Although bleeding in pregnancy can be very frightening for women, it is fairly common. It doesn’t always mean that there is a problem.
If you are under 20 weeks pregnant and experiencing vaginal bleeding please contact your GP (in working hours) or call NHS 111 out of hours. Click here for more information.
There are many different causes of bleeding in later pregnancy and these need to be investigated by your maternity hospital to monitor your baby to rule out any problems.
call an ambulance if you have severe abdominal pain with signs that you may have lost a lot blood:
Go to the nearest Hospital Emergency (A&E) Department or phone 999
call your maternity unit immediately if you are bleeding and have any of the following:
self care at home if you have no red or amber signs and you have:
Please monitor your blood loss by wearing a maternity sanitary pad.
Contact your maternity unit if you are still concerned
These can lead to bleeding, particularly after sex.
Your midwife or doctor can discuss tests and treatment with you.
This is when the plug of mucus that has been in the cervix during pregnancy comes away, signalling that the cervix is getting ready for labour to start. It may happen a few days before contractions start or during labour itself.
This is a serious condition in which the placenta starts to come away from the womb wall. Placental abruption usually causes constant stomach pain, and this may occur even if there is no bleeding.
Low-lying placenta (placenta praevia)
This is when the placenta is attached in the lower part of the womb, near to or covering the cervix. Bleeding from a low-lying placenta can be very heavy, and can put you and your baby at risk.
You may be advised to go into hospital for emergency treatment, and a caesarean will usually be recommended.
This is a rare condition where the baby's blood vessels run through the membranes covering the cervix.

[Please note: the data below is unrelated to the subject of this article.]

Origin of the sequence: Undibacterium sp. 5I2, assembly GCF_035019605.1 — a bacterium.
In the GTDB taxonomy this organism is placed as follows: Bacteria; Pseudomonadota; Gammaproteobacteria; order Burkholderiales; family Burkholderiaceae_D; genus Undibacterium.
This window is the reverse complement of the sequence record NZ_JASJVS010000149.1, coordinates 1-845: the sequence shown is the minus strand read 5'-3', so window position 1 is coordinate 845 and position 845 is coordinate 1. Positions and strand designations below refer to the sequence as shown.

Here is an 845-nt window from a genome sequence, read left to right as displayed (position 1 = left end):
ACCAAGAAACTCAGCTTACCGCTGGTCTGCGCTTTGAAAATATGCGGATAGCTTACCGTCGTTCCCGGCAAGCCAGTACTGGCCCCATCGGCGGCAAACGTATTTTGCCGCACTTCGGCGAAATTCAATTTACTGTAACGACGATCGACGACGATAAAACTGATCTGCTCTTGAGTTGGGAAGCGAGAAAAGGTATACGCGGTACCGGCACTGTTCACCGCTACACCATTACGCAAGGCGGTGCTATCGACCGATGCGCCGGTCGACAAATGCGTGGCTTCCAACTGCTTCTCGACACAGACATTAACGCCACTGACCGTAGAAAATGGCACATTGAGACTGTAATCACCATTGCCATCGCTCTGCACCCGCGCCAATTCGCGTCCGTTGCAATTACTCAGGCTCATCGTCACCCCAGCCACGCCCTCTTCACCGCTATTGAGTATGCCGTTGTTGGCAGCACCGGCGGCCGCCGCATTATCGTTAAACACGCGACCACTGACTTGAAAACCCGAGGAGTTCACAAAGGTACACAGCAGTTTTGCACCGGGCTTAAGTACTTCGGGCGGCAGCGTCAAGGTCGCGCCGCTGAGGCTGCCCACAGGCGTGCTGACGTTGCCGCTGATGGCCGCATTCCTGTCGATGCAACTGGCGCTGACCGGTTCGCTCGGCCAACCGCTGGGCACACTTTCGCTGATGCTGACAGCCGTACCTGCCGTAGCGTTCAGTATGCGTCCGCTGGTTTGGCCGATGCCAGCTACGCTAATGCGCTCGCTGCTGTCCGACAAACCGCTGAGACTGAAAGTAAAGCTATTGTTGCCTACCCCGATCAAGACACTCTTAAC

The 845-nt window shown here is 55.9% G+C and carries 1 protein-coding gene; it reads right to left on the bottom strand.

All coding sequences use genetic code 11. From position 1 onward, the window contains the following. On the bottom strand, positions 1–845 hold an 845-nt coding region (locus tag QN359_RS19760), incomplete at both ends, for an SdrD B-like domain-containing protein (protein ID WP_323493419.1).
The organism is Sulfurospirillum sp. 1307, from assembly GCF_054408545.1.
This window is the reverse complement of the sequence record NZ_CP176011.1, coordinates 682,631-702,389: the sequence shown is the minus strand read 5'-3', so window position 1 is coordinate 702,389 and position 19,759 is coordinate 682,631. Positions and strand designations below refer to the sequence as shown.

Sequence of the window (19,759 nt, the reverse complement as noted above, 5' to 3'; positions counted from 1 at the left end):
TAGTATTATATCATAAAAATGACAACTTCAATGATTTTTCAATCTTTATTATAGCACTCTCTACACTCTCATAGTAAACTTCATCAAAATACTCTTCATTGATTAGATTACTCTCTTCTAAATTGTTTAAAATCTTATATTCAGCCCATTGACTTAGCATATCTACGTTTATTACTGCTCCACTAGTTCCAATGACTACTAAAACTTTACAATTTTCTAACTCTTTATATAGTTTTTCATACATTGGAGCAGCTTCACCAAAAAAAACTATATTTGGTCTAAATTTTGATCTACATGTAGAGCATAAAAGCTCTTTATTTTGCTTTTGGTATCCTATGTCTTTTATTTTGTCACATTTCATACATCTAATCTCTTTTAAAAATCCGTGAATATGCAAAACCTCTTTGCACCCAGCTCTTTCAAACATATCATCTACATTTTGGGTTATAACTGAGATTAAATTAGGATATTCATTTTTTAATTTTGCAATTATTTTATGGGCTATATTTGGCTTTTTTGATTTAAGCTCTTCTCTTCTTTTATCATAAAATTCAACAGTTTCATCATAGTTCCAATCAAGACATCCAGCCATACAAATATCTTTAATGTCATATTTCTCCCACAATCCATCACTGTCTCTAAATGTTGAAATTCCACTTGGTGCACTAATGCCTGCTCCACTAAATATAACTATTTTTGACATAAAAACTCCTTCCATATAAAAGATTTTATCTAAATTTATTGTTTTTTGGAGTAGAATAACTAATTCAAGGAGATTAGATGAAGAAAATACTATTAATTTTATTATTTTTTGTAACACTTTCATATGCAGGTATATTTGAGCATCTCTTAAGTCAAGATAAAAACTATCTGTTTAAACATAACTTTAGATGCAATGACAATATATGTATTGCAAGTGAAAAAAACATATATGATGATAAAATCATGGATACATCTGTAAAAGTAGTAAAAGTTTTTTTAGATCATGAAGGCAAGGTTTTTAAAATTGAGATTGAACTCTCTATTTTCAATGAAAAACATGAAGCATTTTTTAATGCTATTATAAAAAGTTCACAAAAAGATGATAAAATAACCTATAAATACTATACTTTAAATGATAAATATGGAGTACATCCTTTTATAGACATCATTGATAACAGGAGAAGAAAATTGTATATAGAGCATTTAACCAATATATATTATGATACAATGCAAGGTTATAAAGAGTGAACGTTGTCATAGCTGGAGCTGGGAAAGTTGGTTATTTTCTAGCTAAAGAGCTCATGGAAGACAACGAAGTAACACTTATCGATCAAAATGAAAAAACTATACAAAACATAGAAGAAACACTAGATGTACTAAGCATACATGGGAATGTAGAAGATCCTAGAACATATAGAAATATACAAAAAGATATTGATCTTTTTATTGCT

When your waters break, these vessels may be torn and cause vaginal bleeding. The baby can potentially lose a life-threatening amount of blood.
Your local maternity unit is staffed 24 hours a day with obstetrician s and midwives to help care for you, your baby and your pregnancy related health concerns. For some AMBER concerns it may be possible to be seen in a midwifery led unit if it is more convenient for you. For health concerns that are not related to your pregnancy you are advised to see your GP, call NHS 111 out of hours, or attend A&E if it is an emergency.
To find the contact numbers for your local maternity unit, please click here.
Whilst you may have individual contact details for your community midwife, if you are concerned about your pregnancy we advise you call the maternity unit on the numbers provided because staff are available 24 hours a day. Please do not leave urgent voicemails or text on a community midwife’s phone.
GPs assess, treat and manage a whole range of health problems. They also provide health education, give vaccinations and can arrange referral to a hospital specialist should you need it. Whilst pregnant, you will have regular appointments with a midwife but it is still important to continue with any ongoing care from your GP.
NHS 111 can ask you questions to assess your symptoms, give you advice or can put you in touch with a GP out of usual working hours.
Use NHS 111 if you are unsure what to do next, have any questions about a condition or treatment or require information about local health services.
For information on common childhood illnesses go to What is wrong with my child?
A&E departments provide vital care for life threatening emergencies, such as suspected heart attack or breathing difficulties. If you are not sure it’s an emergency, call 111 for advice.